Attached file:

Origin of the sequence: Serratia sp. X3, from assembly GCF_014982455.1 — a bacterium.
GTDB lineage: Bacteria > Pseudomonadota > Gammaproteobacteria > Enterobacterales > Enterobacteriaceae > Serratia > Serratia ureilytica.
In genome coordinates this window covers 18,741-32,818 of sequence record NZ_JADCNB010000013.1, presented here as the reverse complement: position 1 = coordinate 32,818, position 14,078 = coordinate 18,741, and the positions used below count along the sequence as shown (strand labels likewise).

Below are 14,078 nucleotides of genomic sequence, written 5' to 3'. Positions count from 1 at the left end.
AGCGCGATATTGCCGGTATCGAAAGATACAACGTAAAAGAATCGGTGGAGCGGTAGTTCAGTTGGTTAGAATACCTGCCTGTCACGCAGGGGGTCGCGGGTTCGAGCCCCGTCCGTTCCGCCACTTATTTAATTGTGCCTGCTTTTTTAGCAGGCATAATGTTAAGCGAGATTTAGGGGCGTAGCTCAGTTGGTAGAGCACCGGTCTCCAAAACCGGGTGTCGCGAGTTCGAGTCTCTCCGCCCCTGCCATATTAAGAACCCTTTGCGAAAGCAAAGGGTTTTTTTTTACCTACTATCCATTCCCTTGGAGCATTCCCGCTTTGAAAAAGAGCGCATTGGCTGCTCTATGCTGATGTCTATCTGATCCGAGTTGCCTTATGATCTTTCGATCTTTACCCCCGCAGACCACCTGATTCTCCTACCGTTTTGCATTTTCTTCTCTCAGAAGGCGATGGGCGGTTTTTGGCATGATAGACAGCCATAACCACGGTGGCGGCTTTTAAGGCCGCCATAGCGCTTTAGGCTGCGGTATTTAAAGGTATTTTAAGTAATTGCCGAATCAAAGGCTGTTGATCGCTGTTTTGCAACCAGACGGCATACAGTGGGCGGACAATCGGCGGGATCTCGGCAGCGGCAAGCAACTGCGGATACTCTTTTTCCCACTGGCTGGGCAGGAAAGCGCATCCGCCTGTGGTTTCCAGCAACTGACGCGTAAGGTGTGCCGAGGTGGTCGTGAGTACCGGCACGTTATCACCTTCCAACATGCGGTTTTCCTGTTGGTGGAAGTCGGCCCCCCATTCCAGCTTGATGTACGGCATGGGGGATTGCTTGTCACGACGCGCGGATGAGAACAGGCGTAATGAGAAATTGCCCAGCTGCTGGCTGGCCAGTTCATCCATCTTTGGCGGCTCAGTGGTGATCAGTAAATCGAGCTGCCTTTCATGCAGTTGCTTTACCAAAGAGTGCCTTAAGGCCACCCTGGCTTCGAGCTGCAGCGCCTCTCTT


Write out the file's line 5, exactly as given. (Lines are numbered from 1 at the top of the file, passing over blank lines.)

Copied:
AGCGCGATATTGCCGGTATCGAAAGATACAACGTAAAAGAATCGGTGGAGCGGTAGTTCAGTTGGTTAGAATACCTGCCTGTCACGCAGGGGGTCGCGGGTTCGAGCCCCGTCCGTTCCGCCACTTATTTAATTGTGCCTGCTTTTTTAGCAGGCATAATGTTAAGCGAGATTTAGGGGCGTAGCTCAGTTGGTAGAGCACCGGTCTCCAAAACCGGGTGTCGCGAGTTCGAGTCTCTCCGCCCCTGCCATATTAAGAACCCTTTGCGAAAGCAAAGGGTTTTTTTTTACCTACTATCCATTCCCTTGGAGCATTCCCGCTTTGAAAAAGAGCGCATTGGCTGCTCTATGCTGATGTCTATCTGATCCGAGTTGCCTTATGATCTTTCGATCTTTACCCCCGCAGACCACCTGATTCTCCTACCGTTTTGCATTTTCTTCTCTCAGAAGGCGATGGGCGGTTTTTGGCATGATAGACAGCCATAACCACGGTGGCGGCTTTTAAGGCCGCCATAGCGCTTTAGGCTGCGGTATTTAAAGGTATTTTAAGTAATTGCCGAATCAAAGGCTGTTGATCGCTGTTTTGCAACCAGACGGCATACAGTGGGCGGACAATCGGCGGGATCTCGGCAGCGGCAAGCAACTGCGGATACTCTTTTTCCCACTGGCTGGGCAGGAAAGCGCATCCGCCTGTGGTTTCCAGCAACTGACGCGTAAGGTGTGCCGAGGTGGTCGTGAGTACCGGCACGTTATCACCTTCCAACATGCGGTTTTCCTGTTGGTGGAAGTCGGCCCCCCATTCCAGCTTGATGTACGGCATGGGGGATTGCTTGTCACGACGCGCGGATGAGAACAGGCGTAATGAGAAATTGCCCAGCTGCTGGCTGGCCAGTTCATCCATCTTTGGCGGCTCAGTGGTGATCAGTAAATCGAGCTGCCTTTCATGCAGTTGCTTTACCAAAGAGTGCCTTAAGGCCACCCTGGCTTCGAGCTGCAGCGCCTCTCTT